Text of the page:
Nursing Home Fined For Poor Care Of Patients’ With Feeding Tubes

Some of the most vulnerable patients in the nursing home community remain physically disabled patients with feeding tubes.  Reliant on staff for their nutritional needs, specific protocols must be followed: before, during and after feedings in order to achieve their highest level of functioning.

Poor Care Of Patients' With Feeding TubesI was reminded about the heightened vulnerability of feeding tube patients when I heard about how an investigation into the care of patients at a Connecticut Nursing Home revealed that staff were providing incompetent care to two patients at their facility.

The state’s investigation confirmed that staff at the facility allowed one patient suffer extreme weight loss and another feeing tube patient to suffer noticeable dehydration during an admission to a New Haven, CT facility, now known as Paradigm Healthcare.

With respect the malnourished feeding tube patient, a review of the patient’s chart suggested that the patient lost an alarming 20 pounds during a 30-day period.

Equally alarming was the similar mistreatment of patient with a gastric feeding tube who required a hospitalization due to dehydration.  A state report into the patient’s nursing home care determined that the nursing home staff failed to take any corrective measures when the feeding tube remained visibly clogged over an extended period — with multiple shift changes.

While fines were dispensed for these incidents of troubling care, I find multiple episodes of similarly poor care— at the same facility– to be appalling. Given the fact that the harm to these nursing home patients occurred over an extended period— where many different staff members were likely caring for these patients— there clearly is a systemic problem when it comes to properly caring for feeding tube patients.

As a nursing home lawyer, who has litigated feeding tube complication cases I find that many staff members fail to appreciate the potential complications related to tube feeding patients.  Similarly, I see troubling occurrences where staff  are in such a rush to work their way though the roster of feeding tube patients that they fail to take basic safeguards such as flushing out the feeding tube or keeping the patient elevated during feedings— which can contribute to serious complications such as:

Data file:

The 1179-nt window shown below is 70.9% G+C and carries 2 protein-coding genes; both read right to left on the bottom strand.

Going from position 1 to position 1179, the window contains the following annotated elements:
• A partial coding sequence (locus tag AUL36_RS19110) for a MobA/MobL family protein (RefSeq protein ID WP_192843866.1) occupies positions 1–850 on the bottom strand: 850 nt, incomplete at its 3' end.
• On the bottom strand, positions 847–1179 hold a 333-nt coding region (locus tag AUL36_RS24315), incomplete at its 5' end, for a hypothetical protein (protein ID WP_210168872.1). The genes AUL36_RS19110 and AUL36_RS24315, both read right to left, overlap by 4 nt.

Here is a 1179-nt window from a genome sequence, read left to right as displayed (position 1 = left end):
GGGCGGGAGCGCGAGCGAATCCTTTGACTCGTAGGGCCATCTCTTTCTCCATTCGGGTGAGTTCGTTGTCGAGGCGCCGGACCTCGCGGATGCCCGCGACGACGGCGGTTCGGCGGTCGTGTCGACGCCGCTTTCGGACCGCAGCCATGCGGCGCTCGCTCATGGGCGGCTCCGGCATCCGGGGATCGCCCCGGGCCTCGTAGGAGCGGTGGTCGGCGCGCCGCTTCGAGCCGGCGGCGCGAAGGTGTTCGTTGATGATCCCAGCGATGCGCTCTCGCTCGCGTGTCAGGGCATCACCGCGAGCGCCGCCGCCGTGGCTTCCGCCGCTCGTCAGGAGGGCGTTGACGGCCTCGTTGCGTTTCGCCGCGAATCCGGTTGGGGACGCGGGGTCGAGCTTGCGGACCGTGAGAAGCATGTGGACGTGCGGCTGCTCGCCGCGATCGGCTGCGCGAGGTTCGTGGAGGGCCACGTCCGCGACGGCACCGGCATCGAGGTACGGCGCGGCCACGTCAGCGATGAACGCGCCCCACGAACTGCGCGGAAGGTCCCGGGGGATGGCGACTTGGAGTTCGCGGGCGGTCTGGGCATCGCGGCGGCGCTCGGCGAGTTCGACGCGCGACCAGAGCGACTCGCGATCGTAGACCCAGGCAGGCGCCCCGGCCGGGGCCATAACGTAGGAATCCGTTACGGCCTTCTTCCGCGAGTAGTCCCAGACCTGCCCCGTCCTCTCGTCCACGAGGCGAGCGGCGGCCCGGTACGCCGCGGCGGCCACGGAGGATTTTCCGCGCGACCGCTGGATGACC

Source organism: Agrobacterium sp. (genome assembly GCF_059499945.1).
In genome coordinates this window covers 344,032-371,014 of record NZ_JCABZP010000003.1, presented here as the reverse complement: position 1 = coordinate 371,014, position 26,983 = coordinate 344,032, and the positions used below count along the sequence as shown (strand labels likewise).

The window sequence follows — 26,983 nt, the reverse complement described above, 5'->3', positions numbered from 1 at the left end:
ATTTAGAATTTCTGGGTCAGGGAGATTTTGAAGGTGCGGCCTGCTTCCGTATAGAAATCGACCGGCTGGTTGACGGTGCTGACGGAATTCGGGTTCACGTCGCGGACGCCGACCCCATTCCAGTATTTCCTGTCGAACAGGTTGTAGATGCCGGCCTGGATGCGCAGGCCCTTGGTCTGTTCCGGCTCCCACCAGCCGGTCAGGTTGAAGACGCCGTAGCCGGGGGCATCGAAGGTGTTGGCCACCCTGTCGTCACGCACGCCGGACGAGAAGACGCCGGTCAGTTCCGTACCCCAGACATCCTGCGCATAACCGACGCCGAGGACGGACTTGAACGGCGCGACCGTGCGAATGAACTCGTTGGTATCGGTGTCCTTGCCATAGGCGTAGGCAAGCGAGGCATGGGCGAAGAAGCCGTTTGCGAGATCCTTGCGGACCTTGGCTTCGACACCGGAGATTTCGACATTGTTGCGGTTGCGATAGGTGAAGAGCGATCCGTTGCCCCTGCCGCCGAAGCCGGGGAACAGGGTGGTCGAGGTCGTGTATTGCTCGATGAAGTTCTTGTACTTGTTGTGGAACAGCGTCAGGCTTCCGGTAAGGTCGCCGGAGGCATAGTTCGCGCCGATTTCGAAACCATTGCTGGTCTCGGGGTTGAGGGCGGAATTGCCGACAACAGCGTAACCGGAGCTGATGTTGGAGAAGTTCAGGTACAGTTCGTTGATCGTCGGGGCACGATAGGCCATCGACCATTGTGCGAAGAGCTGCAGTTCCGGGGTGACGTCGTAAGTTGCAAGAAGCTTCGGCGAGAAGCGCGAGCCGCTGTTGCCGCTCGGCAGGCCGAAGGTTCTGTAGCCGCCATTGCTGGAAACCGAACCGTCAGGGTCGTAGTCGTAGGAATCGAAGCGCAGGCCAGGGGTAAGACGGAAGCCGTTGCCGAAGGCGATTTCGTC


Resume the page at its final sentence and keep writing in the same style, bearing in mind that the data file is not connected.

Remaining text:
• Aspiration
  • Dehydration
  • Infection
  • Malnutrition
  • Death

As a result of the medical families’ staff responsibility to properly care for patients with feeding tubes— and ensure that the devices are safely maintained, any situation involving a feeding tube complication deserves to be analyzed from a liability standpoint to determine if legal action is necessary.

Learn more about the laws applicable to Connecticut nursing homes here.
Click on the links for information on nursing homes in New Haven, Waterbury and Stamford

Related Nursing Home Law Center LLC Blog Entries:

Improperly Placed Feeding Tube Results In Systemic Infection Of Disabled Nursing Home Patient

Failure To Keep Bed Elevated To Blame For Nursing Home Patient’s Death From Aspiration Pneumonia

Feeding Tube Mishap Results In Patient Death & Large Nursing Home Fine

Dysphagia In Nursing Home Patients May Contribute To Medical Complications Such As: Choking, Pneumonia Or Death


One response to “Nursing Home Fined For Poor Care Of Patients’ With Feeding Tubes”

  1. Jane Dipaolo says:

    My son is a tube feed patient who cannot walk or talk.  He is allowed only 1 CNA to dress and brief him.   The 1 CNA who often does is has a MR level and weighs 100lbs while my son is 170lbs.  I find this so dangerous as often his site is bllody and he has had to go to the hospital before to have a replacement tube when she rolled him over and it yanked out of him.  he also is not allowed split sponges around the drainage and it has to drain on his clothes.  My soaks thru his clothing at least 3x’s a wk.  I am trying to get the laws to change in the State of Maine so he can be a 2 person care and not be treated like a bag of trash.  Any leads on the best approach to this?

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